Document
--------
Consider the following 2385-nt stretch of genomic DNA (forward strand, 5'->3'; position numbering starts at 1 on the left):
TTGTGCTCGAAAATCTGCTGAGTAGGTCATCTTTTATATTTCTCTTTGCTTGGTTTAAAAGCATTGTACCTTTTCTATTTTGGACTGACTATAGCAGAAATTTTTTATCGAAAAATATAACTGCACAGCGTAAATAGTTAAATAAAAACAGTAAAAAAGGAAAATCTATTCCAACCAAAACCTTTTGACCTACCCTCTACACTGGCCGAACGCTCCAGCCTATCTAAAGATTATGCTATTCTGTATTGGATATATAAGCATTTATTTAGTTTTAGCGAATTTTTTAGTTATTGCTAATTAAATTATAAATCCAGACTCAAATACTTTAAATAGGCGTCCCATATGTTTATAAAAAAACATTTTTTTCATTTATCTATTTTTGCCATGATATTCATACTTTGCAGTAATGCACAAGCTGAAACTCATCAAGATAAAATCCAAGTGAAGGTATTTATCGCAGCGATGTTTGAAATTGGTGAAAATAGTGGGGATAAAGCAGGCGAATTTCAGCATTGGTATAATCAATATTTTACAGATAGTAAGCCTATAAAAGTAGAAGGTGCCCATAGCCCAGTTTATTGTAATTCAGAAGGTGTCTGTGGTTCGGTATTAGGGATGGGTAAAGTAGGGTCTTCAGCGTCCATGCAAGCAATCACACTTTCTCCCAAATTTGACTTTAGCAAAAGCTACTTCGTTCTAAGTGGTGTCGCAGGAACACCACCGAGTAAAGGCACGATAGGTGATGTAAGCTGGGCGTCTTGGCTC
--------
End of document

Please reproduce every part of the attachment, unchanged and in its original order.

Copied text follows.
Consider the following 2385-nt stretch of genomic DNA (forward strand, 5'->3'; position numbering starts at 1 on the left):
TTGTGCTCGAAAATCTGCTGAGTAGGTCATCTTTTATATTTCTCTTTGCTTGGTTTAAAAGCATTGTACCTTTTCTATTTTGGACTGACTATAGCAGAAATTTTTTATCGAAAAATATAACTGCACAGCGTAAATAGTTAAATAAAAACAGTAAAAAAGGAAAATCTATTCCAACCAAAACCTTTTGACCTACCCTCTACACTGGCCGAACGCTCCAGCCTATCTAAAGATTATGCTATTCTGTATTGGATATATAAGCATTTATTTAGTTTTAGCGAATTTTTTAGTTATTGCTAATTAAATTATAAATCCAGACTCAAATACTTTAAATAGGCGTCCCATATGTTTATAAAAAAACATTTTTTTCATTTATCTATTTTTGCCATGATATTCATACTTTGCAGTAATGCACAAGCTGAAACTCATCAAGATAAAATCCAAGTGAAGGTATTTATCGCAGCGATGTTTGAAATTGGTGAAAATAGTGGGGATAAAGCAGGCGAATTTCAGCATTGGTATAATCAATATTTTACAGATAGTAAGCCTATAAAAGTAGAAGGTGCCCATAGCCCAGTTTATTGTAATTCAGAAGGTGTCTGTGGTTCGGTATTAGGGATGGGTAAAGTAGGGTCTTCAGCGTCCATGCAAGCAATCACACTTTCTCCCAAATTTGACTTTAGCAAAAGCTACTTCGTTCTAAGTGGTGTCGCAGGAACACCACCGAGTAAAGGCACGATAGGTGATGTAAGCTGGGCGTCTTGGCTC